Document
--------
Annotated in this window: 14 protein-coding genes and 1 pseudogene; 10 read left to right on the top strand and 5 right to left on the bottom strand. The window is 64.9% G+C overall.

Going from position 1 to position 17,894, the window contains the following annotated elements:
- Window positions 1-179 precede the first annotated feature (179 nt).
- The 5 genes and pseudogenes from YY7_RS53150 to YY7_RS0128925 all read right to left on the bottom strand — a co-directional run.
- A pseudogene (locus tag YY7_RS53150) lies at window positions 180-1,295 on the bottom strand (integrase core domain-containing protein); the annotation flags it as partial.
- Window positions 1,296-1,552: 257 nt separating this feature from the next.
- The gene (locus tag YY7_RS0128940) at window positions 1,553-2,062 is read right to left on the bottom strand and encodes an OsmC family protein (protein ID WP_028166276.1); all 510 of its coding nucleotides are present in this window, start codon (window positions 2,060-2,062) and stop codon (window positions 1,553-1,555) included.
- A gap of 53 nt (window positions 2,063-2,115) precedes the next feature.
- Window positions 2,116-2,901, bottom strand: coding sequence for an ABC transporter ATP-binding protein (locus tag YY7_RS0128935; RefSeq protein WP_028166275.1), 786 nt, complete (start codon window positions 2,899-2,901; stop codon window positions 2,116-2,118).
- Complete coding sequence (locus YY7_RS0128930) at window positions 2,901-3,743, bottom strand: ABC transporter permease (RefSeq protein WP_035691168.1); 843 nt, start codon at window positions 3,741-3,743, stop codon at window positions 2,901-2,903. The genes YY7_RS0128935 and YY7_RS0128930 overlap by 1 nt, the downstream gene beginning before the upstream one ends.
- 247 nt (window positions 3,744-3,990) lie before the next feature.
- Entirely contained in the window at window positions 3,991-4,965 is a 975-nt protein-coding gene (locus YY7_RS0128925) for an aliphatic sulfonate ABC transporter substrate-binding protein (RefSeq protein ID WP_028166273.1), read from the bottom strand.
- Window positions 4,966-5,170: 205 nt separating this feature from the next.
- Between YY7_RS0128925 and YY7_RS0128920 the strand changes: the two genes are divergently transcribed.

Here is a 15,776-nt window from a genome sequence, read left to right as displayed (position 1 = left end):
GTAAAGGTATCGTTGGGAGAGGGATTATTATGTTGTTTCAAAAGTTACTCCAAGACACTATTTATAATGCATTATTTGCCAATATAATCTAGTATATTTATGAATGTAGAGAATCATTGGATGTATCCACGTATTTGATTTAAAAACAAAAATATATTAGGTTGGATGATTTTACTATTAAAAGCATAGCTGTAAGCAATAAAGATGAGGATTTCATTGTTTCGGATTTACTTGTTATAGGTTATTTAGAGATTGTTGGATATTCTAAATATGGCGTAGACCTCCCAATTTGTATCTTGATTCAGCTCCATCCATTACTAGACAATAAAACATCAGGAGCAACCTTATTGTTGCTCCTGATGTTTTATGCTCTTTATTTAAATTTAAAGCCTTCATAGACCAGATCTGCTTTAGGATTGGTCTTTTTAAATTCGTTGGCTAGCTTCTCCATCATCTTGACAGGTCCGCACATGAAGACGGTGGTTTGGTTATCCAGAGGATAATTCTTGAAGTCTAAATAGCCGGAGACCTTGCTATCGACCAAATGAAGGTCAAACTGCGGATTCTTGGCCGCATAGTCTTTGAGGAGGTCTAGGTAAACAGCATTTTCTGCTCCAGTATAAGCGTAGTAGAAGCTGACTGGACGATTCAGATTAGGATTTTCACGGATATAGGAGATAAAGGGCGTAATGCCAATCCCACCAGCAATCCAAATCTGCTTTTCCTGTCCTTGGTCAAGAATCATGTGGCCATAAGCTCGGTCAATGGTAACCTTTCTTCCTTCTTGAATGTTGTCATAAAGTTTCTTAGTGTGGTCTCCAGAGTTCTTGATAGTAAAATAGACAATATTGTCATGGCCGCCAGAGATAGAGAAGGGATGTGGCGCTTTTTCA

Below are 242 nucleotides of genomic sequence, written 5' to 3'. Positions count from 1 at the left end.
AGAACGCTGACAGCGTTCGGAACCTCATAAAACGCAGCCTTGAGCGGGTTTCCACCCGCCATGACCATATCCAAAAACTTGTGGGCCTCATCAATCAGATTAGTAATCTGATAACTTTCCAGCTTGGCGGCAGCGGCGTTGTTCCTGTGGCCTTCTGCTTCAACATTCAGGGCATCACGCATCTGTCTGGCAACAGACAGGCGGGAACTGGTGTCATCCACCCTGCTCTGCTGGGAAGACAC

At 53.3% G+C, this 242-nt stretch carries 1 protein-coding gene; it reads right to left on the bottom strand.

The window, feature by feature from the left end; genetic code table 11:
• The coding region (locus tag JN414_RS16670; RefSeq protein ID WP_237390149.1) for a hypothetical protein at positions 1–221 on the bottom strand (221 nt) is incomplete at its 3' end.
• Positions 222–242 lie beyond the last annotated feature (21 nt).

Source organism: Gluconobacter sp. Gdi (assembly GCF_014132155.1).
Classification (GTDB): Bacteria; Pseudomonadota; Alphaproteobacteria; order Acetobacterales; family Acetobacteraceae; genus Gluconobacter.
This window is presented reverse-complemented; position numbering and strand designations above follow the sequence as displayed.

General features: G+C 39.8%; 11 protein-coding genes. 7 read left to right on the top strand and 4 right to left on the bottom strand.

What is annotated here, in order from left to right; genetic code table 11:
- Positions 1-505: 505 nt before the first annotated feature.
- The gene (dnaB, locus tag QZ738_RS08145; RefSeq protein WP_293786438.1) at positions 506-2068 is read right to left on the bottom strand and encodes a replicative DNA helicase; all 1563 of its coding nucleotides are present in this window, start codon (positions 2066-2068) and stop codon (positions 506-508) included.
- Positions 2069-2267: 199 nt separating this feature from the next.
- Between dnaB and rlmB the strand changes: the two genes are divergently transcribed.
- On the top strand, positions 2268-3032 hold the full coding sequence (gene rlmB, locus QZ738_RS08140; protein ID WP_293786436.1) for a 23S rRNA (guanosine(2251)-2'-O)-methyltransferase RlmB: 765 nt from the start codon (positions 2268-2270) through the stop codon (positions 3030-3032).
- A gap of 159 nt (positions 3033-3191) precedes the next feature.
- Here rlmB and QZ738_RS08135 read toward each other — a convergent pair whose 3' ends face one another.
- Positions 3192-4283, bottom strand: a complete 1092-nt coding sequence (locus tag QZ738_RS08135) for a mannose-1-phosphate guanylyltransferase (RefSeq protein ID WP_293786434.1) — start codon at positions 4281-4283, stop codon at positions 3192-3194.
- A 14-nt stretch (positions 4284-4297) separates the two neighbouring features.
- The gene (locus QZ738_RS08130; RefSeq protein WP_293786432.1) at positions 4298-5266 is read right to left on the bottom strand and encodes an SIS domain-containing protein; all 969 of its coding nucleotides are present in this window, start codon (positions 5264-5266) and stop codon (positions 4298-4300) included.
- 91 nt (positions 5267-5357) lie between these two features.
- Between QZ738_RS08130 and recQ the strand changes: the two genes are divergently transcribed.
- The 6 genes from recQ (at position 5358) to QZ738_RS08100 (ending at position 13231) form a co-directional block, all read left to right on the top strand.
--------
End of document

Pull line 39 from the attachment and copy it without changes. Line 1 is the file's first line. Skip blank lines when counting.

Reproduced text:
- Between QZ738_RS08130 and recQ the strand changes: the two genes are divergently transcribed.